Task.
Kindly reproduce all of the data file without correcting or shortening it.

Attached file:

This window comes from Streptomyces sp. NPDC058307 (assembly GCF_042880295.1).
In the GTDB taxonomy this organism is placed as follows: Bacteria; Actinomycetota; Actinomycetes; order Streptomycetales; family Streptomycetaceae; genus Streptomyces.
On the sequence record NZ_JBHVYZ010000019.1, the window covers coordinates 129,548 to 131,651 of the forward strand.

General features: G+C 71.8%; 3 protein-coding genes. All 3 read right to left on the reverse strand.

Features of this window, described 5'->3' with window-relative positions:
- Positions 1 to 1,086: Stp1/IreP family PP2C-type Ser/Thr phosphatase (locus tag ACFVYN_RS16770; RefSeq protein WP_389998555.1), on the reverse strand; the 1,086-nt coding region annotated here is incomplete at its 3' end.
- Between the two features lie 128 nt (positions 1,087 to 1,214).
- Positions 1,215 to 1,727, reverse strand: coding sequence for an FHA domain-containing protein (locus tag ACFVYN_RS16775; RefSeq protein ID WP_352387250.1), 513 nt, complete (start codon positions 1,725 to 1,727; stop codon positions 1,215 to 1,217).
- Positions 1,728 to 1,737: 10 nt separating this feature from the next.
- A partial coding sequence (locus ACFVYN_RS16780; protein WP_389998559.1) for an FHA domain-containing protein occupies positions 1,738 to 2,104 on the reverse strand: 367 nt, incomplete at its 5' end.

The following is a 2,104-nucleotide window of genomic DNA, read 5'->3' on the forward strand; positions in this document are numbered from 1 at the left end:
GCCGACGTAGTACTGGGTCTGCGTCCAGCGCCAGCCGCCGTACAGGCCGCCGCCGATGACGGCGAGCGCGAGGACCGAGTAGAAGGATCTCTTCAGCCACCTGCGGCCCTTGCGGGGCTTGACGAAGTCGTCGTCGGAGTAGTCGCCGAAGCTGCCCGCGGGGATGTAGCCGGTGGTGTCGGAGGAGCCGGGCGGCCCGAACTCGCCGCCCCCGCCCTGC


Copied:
This window comes from Streptomyces sp. NPDC058307 (assembly GCF_042880295.1).
In the GTDB taxonomy this organism is placed as follows: Bacteria; Actinomycetota; Actinomycetes; order Streptomycetales; family Streptomycetaceae; genus Streptomyces.
On the sequence record NZ_JBHVYZ010000019.1, the window covers coordinates 129,548 to 131,651 of the forward strand.

General features: G+C 71.8%; 3 protein-coding genes. All 3 read right to left on the reverse strand.

Features of this window, described 5'->3' with window-relative positions:
- Positions 1 to 1,086: Stp1/IreP family PP2C-type Ser/Thr phosphatase (locus tag ACFVYN_RS16770; RefSeq protein WP_389998555.1), on the reverse strand; the 1,086-nt coding region annotated here is incomplete at its 3' end.
- Between the two features lie 128 nt (positions 1,087 to 1,214).
- Positions 1,215 to 1,727, reverse strand: coding sequence for an FHA domain-containing protein (locus tag ACFVYN_RS16775; RefSeq protein ID WP_352387250.1), 513 nt, complete (start codon positions 1,725 to 1,727; stop codon positions 1,215 to 1,217).
- Positions 1,728 to 1,737: 10 nt separating this feature from the next.
- A partial coding sequence (locus ACFVYN_RS16780; protein WP_389998559.1) for an FHA domain-containing protein occupies positions 1,738 to 2,104 on the reverse strand: 367 nt, incomplete at its 5' end.

The following is a 2,104-nucleotide window of genomic DNA, read 5'->3' on the forward strand; positions in this document are numbered from 1 at the left end:
GCCGACGTAGTACTGGGTCTGCGTCCAGCGCCAGCCGCCGTACAGGCCGCCGCCGATGACGGCGAGCGCGAGGACCGAGTAGAAGGATCTCTTCAGCCACCTGCGGCCCTTGCGGGGCTTGACGAAGTCGTCGTCGGAGTAGTCGCCGAAGCTGCCCGCGGGGATGTAGCCGGTGGTGTCGGAGGAGCCGGGCGGCCCGAACTCGCCGCCCCCGCCCTGC